More disappointed were the Lola men, who flew to Brazil to find out that the team had pulled out of F1. Another small chapter in Lola's history in Grand Prix racing...

THE skies on Sunday morning were overcast and they were to remain like that for most of the day. The temperature crept up but it was never really warm and so it looked as though those who had chosen the softer tire compounds would be best-placed. Despite this Villeneuve was fastest in the warm-up although he was just two tenths ahead of Hakkinen, with the Finn, Panis and Herbert each separated by a tenth.

The first attempt at a start was a mess. Villeneuve and Schumacher got off the line well, the German having a slightly better start so that the pair were side-by-side as they dived into the Senna S, traditionally a place where F1 drivers spread bits of bodywork all over the road.

Jacques tried to keep Michael behind him by braking late but he was too late jumping on the anchors and slid across the road. Schumacher took off down the hill on the tarmac, Villeneuve did it, bouncing over the grass and throwing stones into his cockpit.

"It was starting to feel a bit like Australia," he said. "So I was happy there was a red flag, to take the rocks out of the car. It would have been pretty nasty if the red flag had not come out."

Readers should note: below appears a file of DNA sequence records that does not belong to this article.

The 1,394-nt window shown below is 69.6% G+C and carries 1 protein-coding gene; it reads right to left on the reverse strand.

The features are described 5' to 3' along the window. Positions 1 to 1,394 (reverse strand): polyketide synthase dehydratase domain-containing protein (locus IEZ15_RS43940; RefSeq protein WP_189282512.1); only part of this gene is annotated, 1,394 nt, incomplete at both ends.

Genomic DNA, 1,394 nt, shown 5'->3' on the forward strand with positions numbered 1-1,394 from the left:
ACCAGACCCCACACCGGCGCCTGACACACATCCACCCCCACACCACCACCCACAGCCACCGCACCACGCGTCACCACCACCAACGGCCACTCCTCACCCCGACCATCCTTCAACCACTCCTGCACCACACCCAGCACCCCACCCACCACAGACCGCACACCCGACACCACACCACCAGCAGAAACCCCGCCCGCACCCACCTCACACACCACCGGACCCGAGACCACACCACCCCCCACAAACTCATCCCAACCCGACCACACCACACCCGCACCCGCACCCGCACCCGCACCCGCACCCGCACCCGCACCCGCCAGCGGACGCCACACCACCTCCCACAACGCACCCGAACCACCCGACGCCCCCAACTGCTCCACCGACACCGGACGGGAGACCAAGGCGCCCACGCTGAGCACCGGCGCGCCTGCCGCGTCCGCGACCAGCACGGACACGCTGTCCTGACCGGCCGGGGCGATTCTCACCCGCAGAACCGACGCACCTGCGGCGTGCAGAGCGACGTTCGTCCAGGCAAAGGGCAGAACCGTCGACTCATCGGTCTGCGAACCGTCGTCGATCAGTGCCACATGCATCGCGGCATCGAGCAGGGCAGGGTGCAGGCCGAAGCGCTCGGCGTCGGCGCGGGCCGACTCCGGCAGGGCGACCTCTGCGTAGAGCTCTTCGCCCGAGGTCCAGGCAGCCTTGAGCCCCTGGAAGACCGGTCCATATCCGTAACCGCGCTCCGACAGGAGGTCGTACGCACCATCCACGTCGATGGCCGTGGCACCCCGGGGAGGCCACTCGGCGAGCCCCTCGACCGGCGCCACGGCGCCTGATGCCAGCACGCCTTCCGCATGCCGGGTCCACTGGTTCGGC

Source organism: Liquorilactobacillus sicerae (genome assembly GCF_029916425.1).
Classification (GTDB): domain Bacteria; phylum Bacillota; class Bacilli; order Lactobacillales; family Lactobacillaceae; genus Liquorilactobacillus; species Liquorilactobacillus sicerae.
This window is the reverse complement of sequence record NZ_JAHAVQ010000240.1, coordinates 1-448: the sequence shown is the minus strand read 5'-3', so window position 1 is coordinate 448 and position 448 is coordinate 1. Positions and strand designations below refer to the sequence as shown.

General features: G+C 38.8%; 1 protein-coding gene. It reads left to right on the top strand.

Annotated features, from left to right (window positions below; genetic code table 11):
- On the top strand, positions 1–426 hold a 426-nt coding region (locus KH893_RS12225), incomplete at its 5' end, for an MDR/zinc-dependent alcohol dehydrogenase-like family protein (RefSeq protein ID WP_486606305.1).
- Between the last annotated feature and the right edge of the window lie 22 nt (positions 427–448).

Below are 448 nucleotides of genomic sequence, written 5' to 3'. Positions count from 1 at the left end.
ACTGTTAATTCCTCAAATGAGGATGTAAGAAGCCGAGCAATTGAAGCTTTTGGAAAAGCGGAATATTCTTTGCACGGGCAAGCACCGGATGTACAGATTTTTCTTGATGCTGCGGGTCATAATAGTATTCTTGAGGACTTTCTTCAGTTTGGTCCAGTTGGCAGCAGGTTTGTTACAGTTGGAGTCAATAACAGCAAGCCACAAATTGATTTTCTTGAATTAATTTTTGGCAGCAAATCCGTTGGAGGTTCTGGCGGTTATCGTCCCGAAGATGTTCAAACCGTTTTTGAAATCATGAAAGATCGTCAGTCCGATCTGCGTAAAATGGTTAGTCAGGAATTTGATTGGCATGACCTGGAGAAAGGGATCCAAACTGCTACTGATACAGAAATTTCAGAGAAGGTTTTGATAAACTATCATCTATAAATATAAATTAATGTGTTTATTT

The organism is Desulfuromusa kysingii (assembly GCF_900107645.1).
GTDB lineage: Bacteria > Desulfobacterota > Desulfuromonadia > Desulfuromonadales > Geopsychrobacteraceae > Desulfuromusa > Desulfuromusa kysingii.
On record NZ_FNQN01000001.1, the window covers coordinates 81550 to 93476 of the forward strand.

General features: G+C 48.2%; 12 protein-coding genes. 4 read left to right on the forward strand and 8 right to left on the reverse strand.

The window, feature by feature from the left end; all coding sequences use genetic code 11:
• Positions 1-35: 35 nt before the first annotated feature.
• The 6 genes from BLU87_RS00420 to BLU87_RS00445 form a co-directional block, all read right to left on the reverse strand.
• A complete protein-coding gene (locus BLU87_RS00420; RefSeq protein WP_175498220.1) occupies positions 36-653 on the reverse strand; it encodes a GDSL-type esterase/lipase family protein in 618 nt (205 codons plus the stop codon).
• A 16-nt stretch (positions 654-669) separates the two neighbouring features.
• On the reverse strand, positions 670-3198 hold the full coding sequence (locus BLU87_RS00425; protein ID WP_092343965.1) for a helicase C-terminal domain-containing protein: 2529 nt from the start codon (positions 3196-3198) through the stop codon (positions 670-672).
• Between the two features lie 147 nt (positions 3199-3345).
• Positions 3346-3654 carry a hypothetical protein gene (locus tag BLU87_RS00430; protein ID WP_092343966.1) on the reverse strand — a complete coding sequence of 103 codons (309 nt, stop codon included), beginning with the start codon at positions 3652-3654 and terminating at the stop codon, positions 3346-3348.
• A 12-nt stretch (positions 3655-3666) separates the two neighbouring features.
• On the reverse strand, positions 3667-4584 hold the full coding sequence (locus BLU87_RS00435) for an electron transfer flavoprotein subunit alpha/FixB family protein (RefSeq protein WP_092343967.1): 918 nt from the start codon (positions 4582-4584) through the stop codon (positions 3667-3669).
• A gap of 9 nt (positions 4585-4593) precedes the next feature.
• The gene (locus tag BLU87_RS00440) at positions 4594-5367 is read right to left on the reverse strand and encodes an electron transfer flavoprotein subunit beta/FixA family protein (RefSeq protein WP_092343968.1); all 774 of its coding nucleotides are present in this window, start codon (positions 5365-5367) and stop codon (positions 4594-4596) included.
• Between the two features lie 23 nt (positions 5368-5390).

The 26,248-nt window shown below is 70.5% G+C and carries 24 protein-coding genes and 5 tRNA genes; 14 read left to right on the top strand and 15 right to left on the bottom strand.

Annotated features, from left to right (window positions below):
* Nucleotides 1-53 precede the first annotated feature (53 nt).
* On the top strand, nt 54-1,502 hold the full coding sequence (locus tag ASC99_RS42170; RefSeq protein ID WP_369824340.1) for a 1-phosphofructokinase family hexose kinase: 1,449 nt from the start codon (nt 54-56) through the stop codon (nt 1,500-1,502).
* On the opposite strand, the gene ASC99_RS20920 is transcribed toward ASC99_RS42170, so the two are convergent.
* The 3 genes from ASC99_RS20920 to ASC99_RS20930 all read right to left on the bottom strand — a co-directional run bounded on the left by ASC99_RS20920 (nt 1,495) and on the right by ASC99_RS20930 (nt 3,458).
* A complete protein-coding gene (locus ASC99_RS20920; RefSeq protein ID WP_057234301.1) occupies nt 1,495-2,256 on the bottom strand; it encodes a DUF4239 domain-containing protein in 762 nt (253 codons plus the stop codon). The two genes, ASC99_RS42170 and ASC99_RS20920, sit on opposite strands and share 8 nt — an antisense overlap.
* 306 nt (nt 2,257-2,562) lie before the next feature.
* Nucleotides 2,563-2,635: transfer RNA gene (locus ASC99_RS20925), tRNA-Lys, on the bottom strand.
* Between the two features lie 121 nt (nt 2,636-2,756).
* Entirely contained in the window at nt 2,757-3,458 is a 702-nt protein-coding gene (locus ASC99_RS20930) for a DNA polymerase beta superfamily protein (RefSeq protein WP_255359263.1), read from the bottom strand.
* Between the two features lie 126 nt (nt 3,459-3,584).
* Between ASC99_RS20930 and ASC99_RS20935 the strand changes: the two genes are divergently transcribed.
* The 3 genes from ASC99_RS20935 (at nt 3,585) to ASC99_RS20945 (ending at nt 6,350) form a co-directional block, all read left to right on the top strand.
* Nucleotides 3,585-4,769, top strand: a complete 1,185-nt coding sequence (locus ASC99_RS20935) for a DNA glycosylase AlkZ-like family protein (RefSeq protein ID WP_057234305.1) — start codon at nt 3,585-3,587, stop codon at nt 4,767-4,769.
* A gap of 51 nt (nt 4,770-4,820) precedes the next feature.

Down the back straight we had Schumacher leading Berger and Panis but then out came the red flags, signalling a halt in proceedings.

Up on the grid Barrichello's Stewart had suffered a throttle failure, causing those behind him to jink frantically to miss the car, but it was stuck on the racing line at a point where the cars arrive at high-speed.

There was also a lot of mess in the Senna S because, as Villeneuve was on his nature ramble, others felt the need to follow suit. Damon Hill had made quite a good start and arrived at the corner trying to go around the outside of Fisichella's Jordan. The Italian spun and bonked into Damon.

"Someone hit my rear," complained Damon, "that threw me up in the air and broke my rear suspension."

"I don't know what happened," said Fisichella. This reply usually means that the driver knows exactly what happened but does not want anyone else to.

Frentzen went off in avoidance and so, for a brief moment, we had the two Williams drivers and one ex-Williams driver all motoring through the greenery, looking for the race track. This was probably the wisest route because behind them Johnny Herbert and Eddie Irvine tried to go through the same gap to avoid Fisichella. Guess what? Cr-u-u-u-n-ch! Like a pair of magnets.

The rear of Johnny's car was damaged but he kept going. Irvine was slower away and this proved to be bad news for Jan Magnussen